• The vaccine development process is heavily regulated and transparent. For COVID-19, a diverse group of doctors and public health practitioners were assembled to ensure that the vaccine was safe and effective across racial groups. 
  • Dr. Kizzmekia Corbett, who is a Black woman, is credited as one of the lead scientists at the National Institutes of Health (NIH) who helped develop the Moderna vaccine.
  • DHS and its federal government partners fully support equal access to COVID-19 vaccines and vaccine distribution sites for undocumented immigrants.
  • U.S. Immigration and Customs Enforcement (ICE) and U.S. Customs and Border Protection will not conduct enforcement operations at or near vaccine distribution sites or clinics. 
  • Consistent with ICE’s long-standing sensitive locations policy, ICE does not and will not carry out enforcement operations at or near healthcare facilities, such as hospitals, doctors' offices, accredited health clinics, and emergent or urgent care facilities, except in the most extraordinary of circumstances.
  • Hundreds of millions of people around the world, from every racial and ethnic group, have been vaccinated safely.

Considerations for Trusted, Open Communication 

Listen to your employees and your community. 

Discussing COVID-19 and vaccines with population groups who have greater concerns requires listening with empathy and responding with accurate information that addresses their concerns. 

  1. Engage employee resource groups—or even supervisors or informal leaders from the population groups within your workforce—to understand specific concerns, identify unique needs and share information in a way that speaks to any questions they have about vaccines.
  2. Pay attention to discussions on company message boards and other communication channels, and in interpersonal communications between managers and their teams. Listen for questions, concerns and rumors and quickly provide facts.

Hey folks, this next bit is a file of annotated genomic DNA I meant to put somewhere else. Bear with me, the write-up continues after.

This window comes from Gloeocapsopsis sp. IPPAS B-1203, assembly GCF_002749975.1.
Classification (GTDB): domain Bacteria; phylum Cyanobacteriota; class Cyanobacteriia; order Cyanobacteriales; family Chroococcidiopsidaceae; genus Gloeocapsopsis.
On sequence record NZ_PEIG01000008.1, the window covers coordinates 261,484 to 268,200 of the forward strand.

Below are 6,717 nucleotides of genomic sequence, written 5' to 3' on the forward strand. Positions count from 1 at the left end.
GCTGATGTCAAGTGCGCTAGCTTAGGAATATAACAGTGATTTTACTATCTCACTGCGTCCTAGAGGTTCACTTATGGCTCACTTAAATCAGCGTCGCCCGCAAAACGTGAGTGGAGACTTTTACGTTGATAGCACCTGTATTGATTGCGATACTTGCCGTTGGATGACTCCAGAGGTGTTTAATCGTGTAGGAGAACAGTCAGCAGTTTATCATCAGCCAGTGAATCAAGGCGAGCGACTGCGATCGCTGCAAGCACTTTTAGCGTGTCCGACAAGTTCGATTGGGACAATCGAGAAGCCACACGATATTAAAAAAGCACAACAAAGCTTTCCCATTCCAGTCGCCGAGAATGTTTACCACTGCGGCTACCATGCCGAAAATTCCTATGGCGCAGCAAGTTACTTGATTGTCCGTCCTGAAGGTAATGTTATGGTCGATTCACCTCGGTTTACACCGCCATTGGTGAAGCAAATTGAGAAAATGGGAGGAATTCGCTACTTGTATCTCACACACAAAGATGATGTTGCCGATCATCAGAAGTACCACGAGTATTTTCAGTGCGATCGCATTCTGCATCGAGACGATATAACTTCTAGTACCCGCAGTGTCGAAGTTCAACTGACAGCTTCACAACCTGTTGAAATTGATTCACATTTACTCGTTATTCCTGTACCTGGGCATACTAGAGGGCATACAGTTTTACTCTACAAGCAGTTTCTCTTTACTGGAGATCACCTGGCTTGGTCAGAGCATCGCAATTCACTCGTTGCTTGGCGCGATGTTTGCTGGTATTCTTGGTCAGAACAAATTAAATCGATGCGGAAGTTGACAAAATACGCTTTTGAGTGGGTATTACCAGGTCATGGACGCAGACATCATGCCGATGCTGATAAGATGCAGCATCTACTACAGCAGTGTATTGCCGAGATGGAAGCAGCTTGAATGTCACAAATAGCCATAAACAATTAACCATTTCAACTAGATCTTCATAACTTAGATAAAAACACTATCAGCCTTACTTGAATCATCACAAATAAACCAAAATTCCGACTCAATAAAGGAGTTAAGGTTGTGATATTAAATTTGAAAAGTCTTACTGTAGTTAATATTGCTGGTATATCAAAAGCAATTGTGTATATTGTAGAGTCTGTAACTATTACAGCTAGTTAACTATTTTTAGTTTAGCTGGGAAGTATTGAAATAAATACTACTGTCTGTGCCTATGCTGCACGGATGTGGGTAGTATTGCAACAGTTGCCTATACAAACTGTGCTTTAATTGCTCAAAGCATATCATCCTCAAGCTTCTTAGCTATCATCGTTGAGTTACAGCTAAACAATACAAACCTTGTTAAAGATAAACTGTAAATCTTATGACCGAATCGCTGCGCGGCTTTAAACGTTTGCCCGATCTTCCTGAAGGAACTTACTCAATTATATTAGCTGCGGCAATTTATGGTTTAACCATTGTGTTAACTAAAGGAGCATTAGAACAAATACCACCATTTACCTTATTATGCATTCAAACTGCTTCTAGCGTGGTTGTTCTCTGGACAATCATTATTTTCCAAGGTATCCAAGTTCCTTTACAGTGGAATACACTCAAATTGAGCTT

3. Outside your company, many organizations, public health departments, cities and states are hosting events and launching initiatives to reach Black, Hispanic and American Indian and Alaska Native people. Share information about these events with your employees, and participate as a company if you can. 

Offer information and understanding, not a directive.

  • Respect people’s independence and their need to learn more. 
  • Be welcoming, clear, compassionate, empathetic and understandable. 
  • Respect people’s Accept their reluctance. Communicate with empathy, honesty and kindness, providing facts to help overcome myths and misconceptions. and their need to learn more. 

Commit to integrity.

The Trust for America’s Health recommends four principles for building trust in and access to COVID-19 vaccines among people of color and Tribal Nations. Committing to these across all communications can help businesses convey information that is trusted:

  1. Agency: Black, Hispanic and American Indian and Alaska Native employees must have the opportunity to participate in decision-making and communication. 
  2. Transparency: Fight misinformation by using data to show what we know about COVID-19 vaccines. Be clear and honest about company motives for encouraging (or mandating) vaccination.